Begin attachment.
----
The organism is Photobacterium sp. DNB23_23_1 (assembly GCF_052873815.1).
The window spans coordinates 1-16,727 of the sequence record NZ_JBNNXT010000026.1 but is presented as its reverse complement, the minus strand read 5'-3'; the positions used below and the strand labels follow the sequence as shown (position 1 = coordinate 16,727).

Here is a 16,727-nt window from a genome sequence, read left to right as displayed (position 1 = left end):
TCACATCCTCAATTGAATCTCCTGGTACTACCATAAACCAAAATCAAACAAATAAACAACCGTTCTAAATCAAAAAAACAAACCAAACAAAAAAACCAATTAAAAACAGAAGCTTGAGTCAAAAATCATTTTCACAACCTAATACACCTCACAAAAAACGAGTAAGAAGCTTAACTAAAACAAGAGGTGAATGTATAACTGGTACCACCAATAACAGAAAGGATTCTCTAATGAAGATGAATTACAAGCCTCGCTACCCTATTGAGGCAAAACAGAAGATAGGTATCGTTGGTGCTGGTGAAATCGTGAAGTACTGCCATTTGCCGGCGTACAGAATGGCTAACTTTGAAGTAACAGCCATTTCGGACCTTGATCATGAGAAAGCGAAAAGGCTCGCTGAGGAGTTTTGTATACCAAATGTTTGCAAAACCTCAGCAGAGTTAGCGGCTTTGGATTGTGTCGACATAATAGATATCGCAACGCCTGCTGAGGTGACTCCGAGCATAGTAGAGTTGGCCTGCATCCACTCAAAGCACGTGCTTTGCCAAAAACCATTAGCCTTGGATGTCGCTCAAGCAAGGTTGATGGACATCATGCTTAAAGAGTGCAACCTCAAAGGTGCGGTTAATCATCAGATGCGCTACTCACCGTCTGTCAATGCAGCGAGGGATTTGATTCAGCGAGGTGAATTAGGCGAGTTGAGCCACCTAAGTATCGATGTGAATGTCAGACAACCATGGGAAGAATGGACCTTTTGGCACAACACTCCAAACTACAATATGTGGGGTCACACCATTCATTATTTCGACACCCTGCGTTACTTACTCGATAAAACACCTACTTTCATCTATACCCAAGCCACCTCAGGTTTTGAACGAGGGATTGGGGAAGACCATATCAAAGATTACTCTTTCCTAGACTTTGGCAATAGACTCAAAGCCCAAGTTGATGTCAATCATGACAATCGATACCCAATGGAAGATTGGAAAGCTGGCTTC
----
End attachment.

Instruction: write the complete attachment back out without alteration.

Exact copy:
The organism is Photobacterium sp. DNB23_23_1 (assembly GCF_052873815.1).
The window spans coordinates 1-16,727 of the sequence record NZ_JBNNXT010000026.1 but is presented as its reverse complement, the minus strand read 5'-3'; the positions used below and the strand labels follow the sequence as shown (position 1 = coordinate 16,727).

Here is a 16,727-nt window from a genome sequence, read left to right as displayed (position 1 = left end):
TCACATCCTCAATTGAATCTCCTGGTACTACCATAAACCAAAATCAAACAAATAAACAACCGTTCTAAATCAAAAAAACAAACCAAACAAAAAAACCAATTAAAAACAGAAGCTTGAGTCAAAAATCATTTTCACAACCTAATACACCTCACAAAAAACGAGTAAGAAGCTTAACTAAAACAAGAGGTGAATGTATAACTGGTACCACCAATAACAGAAAGGATTCTCTAATGAAGATGAATTACAAGCCTCGCTACCCTATTGAGGCAAAACAGAAGATAGGTATCGTTGGTGCTGGTGAAATCGTGAAGTACTGCCATTTGCCGGCGTACAGAATGGCTAACTTTGAAGTAACAGCCATTTCGGACCTTGATCATGAGAAAGCGAAAAGGCTCGCTGAGGAGTTTTGTATACCAAATGTTTGCAAAACCTCAGCAGAGTTAGCGGCTTTGGATTGTGTCGACATAATAGATATCGCAACGCCTGCTGAGGTGACTCCGAGCATAGTAGAGTTGGCCTGCATCCACTCAAAGCACGTGCTTTGCCAAAAACCATTAGCCTTGGATGTCGCTCAAGCAAGGTTGATGGACATCATGCTTAAAGAGTGCAACCTCAAAGGTGCGGTTAATCATCAGATGCGCTACTCACCGTCTGTCAATGCAGCGAGGGATTTGATTCAGCGAGGTGAATTAGGCGAGTTGAGCCACCTAAGTATCGATGTGAATGTCAGACAACCATGGGAAGAATGGACCTTTTGGCACAACACTCCAAACTACAATATGTGGGGTCACACCATTCATTATTTCGACACCCTGCGTTACTTACTCGATAAAACACCTACTTTCATCTATACCCAAGCCACCTCAGGTTTTGAACGAGGGATTGGGGAAGACCATATCAAAGATTACTCTTTCCTAGACTTTGGCAATAGACTCAAAGCCCAAGTTGATGTCAATCATGACAATCGATACCCAATGGAAGATTGGAAAGCTGGCTTC